Logan’s Run

logans_run.jpg I snagged Logan’s Run from the li­brary be­cause I’ve not seen it in al­most a decade. I can ap­pre­ci­ate it [on­ly slight­ly] more now that I’m old­er.

I find the movie quite en­joy­able, but this time the first thing I no­ticed is how stu­pid the fu­ture looks. Everything is glass and chrome and es­ca­la­tors, every­one wears these ridicu­lous mono­chro­mat­ic out­fits that bare­ly cov­er any­thing [the women es­pe­cial­ly have these scanty pon­cho things that leave their sides com­plete­ly ex­posed and just bare­ly go low enough to leave some­thing to the imag­i­na­tion. thanks to the cast­ing and the ba­sic premise of the movie, they are quite easy on the eyes.]

No one is al­lowed to live past 30. When you reach that age you must ba­si­cal­ly of­fer your­self in a form of al­tru­is­tic sui­cide called ‘carousel.’ Until you reach 30 you can live a life of he­do­nism. The main char­ac­ter, Logan 5 [Michael York] is a Sandman, ba­si­cal­ly a kind of cop who chas­es down Runners — 30 year olds who try to flee carousel. Logan is charged by the City com­put­er to find a place called Sanctuary and de­stroy it. Sanctuary is where all of the suc­cess­ful Runners sup­pos­ed­ly go.

So Logan gets ahold of Jessica [Jenny Agutter] who he had di­aled up for ran­dom sex the evening be­fore. [Free love is still very much free of con­se­quence in this movie, a true sign that is is pre-HIV and of just how much HIV and all the oth­er STDs have changed our thoughts in this area]. Jessica knows about Sanctuary and knows how to help Logan es­cape the City.

They even­tu­al­ly make it out­side af­ter sev­er­al har­row­ing es­capes and some com­plete­ly gra­tu­itous nu­di­ty in an ice cav­ern on a bearskin rug. Once out­side they spend a day search­ing for wa­ter and when they find it they pork for the first time whilst skin­ny dip­ping. Logan’s best friend, an­oth­er Sandman, tracks them to the ru­ins of Washington D.C. where they run in­to a crazy old her­mit [Peter Ustinov, who will for­ev­er on­ly be the voice of Prince John in Disney’s an­i­mat­ed Robin Hood]. The oth­er Sandman gets killed in a fight with the American flag, Logan and Jessica con­vince the crazy old her­mit to ac­com­pa­ny them back to the city where they will free every­one from their 30 year prison sen­tence of sex, drugs and de­bauch­ery. They suc­ceed, the end.

Farrah Fawcett-Majors is in this movie and has to be the most brain­less twit I have ever had the amaze­ment to ob­serve. I don’t re­al­ly know any­thing about Farrah Fawcett ex­cept that she was sup­pos­ed­ly a hot­ty back in the 1970s. I find it hard to be­lieve that she could ac­tu­al­ly be so dumb in re­al life. Is’t pos­si­ble?

There are on­ly white folks in the movie. Apparently all the oth­er folks with not-so-eas­i­ly sun­burned skin got nuked in WW III or some­thing.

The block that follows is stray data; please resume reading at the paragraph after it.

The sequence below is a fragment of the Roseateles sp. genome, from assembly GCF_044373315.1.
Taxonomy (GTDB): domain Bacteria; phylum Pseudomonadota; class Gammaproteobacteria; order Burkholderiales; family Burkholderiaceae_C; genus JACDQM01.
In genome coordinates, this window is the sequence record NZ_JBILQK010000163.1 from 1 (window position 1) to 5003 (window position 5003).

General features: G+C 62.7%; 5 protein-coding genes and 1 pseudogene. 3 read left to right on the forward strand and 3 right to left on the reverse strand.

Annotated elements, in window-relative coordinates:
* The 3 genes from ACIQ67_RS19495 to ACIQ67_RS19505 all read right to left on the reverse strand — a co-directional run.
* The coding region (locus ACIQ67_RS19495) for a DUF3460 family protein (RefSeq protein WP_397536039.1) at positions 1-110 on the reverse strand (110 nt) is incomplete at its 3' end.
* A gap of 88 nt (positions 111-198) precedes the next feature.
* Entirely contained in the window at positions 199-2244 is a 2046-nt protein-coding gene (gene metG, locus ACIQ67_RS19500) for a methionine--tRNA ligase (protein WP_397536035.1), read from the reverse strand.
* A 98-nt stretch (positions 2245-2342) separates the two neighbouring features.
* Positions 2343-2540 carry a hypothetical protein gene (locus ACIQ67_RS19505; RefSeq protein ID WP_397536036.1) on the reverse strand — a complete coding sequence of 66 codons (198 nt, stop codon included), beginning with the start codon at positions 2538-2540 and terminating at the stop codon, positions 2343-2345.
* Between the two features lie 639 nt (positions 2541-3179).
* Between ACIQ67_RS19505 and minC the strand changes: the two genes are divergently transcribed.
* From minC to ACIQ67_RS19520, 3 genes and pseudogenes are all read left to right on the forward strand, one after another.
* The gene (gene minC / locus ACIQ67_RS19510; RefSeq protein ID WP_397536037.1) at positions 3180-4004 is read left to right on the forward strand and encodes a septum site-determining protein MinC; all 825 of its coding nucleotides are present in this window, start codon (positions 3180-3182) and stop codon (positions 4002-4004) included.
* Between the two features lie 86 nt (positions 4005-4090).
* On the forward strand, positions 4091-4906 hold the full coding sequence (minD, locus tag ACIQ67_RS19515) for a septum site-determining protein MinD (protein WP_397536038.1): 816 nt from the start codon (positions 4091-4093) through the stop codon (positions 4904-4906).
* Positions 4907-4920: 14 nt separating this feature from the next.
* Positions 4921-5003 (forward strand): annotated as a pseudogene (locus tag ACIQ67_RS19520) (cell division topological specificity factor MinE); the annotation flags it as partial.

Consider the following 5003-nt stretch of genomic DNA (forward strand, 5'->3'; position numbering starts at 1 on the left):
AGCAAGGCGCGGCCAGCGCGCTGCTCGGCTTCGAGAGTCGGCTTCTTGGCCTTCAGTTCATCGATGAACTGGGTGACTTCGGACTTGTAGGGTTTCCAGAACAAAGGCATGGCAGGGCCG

The film seems lib­er­al [what with all the gra­tu­itous sex, drugs, etc.] but ac­tu­al­ly reaf­firms very con­ser­v­a­tive val­ues of mar­riage, the nu­clear fam­i­ly and all that stuff.

Once the city is de­stroyed and all the young folk es­cape the movie ends. It ends on a hap­py note right be­fore things are about to get re­al­ly shit­ty. None of the re­cent­ly-from-the-city folks know any­thing about sur­viv­ing in a wilder­ness en­vi­ron­ment. I bet they get quite irate with their new ‘free­dom’ that will re­strict their de­bauch­ery in fa­vor of mind­less drudgery for years and years and years and years un­til they die of rheuma­toid arthri­tis or gout or mal­nu­tri­tion.

I re­mem­ber watch­ing the TV show off and on at times. I don’t think I ever re­al­ly got in to it though. Probably wasn’t vi­o­lent enough for my child­hood taste.

4 thoughts on “Logan’s Run

  1. It al­ways in­ter­ests me how sci-fi movies of a cer­tain era (I’m as­sum­ing this is ear­ly 80s) can have sim­i­lar plot themes. Such as how Dark City, The Matrix, and 13th Floor all have the premise that life as you know it is a pret­ty il­lu­sion built to hide some­thing much dark­er. I say that be­cause to me this sounds sim­i­lar in a way to Bladerunner — in that you have the ide­al­ized young be­ings who get it all ex­cept a lifes­pan and the rogue char­ac­ter who is charged with bring­ing them in and forc­ing them to ac­cept their own death.

    Also — on the note of it seem­ing lib­er­al but re­al­ly be­ing con­ser­v­a­tive, I would ar­gue that from your de­scrip­tion it seems to be a con­ser­v­a­tive view of lib­er­al­ism. It is a com­mon ex­ag­ger­at­ed view for con­ser­v­a­tives to view lib­er­als as self­ish, he­do­nis­tic Caligulas just as it is com­mon for lib­er­als to view con­ser­v­a­tives as re­pressed bible-thump­ing gun nuts.

  2. your re­view doesn’t ex­act­ly sound like an out­right en­dorse­ment, but it made me want to see the movie (i nev­er saw it). it sounds kind of in­ter­est­ing. i have a thing for decades-old vi­sions of the fu­ture.

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